Plant-Lore

Collecting the folklore and uses of plants

QUERY: Bistort

Michael Braithwaite is interested in the status of bistort (Persicaria bistorta) in the British Isles. It is usually considered to be native, i.e. naturally occurring, but Michael suspects that it might be an archaeophyte, introduced intentionally or unintentionally by man before AD1500, ‘in much or all of Britain’. Thus he seeks information on the uses and folklore of bistort, in the hope that this might provide clues to its history.

Responses
1. I have two recipes for herb pudding copied from The Cumberland Federation of Women’s Institutes Cookery Book, ed. 6, 1956. Both include in their lists of ingredients ‘easterman giants’, which I believe is bistort. One of the recipes is attributed to Raughton Head W.I. [Sandra, Bologna, Italy, October 2012].
2. Yes, easterman giants is one of several ‘easter’ names given to bistort (see the Local Names page on this website), and herb puddings (often known as dock puddings), in which bistort is considered to be an essential ingredient, are, or were, widely made in northwest England. Julia Smith in her Fairs and Frolics: Customs and Traditions in Yorkshire, 1989: 11, records that the first World Championship Dock Pudding Contest took place in Hebden Bridge in 1971. This event attracted ‘hundreds of entries’, but ‘since that date the number of entrants decreased dramatically and it has not been held every year’. Several videos of the 2012 Contest, which was held at Mytholmroyd in April, can found on the internet [RV, October 2012].
3. William Turner, in part 3 of his New Herball, 1568: 648, records finding bistort in a wood in East Friesland, where it grew ‘in such great plenty as I never saw in no garden of England’. It’s easy to read more than is intended into this statement, but perhaps it suggests that Turner did not know bistort as a wild plant in his home country.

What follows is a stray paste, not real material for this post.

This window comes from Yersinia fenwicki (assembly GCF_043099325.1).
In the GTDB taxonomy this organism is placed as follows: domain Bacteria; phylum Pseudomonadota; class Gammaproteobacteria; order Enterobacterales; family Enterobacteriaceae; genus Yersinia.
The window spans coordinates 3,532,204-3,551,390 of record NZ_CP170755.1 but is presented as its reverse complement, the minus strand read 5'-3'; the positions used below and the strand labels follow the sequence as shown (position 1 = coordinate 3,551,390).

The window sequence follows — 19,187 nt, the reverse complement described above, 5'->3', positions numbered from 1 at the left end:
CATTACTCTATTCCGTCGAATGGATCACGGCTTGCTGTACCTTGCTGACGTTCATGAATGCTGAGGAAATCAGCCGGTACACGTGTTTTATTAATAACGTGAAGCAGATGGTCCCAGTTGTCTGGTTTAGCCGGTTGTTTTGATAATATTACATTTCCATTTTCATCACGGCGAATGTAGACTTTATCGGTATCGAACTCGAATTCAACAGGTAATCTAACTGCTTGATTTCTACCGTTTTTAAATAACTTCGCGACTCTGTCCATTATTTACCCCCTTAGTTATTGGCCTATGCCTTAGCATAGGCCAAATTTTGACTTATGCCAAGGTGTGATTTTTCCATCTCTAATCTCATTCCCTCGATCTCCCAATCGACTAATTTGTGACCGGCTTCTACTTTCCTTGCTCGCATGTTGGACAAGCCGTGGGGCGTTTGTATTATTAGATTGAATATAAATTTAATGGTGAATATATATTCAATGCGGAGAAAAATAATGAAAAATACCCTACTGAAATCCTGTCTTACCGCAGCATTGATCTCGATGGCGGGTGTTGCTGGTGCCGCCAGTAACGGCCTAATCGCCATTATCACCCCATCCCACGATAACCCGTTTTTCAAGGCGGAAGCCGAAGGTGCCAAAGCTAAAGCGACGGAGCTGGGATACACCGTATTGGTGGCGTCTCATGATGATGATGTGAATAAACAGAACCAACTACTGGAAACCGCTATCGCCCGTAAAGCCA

John Gerard in his Herbal, 1597: 323, notes that bistort grows ‘in moist and waterie places, and in the dark shadowie woods, and is very common in most gardens.’ The dark woods habitat seems strange as bistort is unable to tolerate deep shade, however it does imply that when Gerard was writing bistort was known well away from cultivated areas. According to Gerard: ‘in Cheshire [bistort was known as] passhions and snakeweede and there used for an excellent pot herb’.
Why should bistort be found ‘in most gardens’? Gerard lists many medicinal uses: the root boiled in wine ‘stoppeth the laske [diarrhoea] and bloodie flixe,it staieth also the overmuch flowing of womens monthly sickness’, ‘staieth vomiting, and healeth inflammation, and soreness of the mouth and throat: it likewise fasteneth loose teeth being holden in the mouth for a certaine space, and at sundrie times’, and the juice put up the nose ‘prevaileth much against the disease called Polypus, and the biting of serpents, or any venemous beast, being drunk in wine or in water of Angelica’ [RV, November 2012].

Image: J.G. Sturm, Deutschlands Flora in Abbildungen, 1796.

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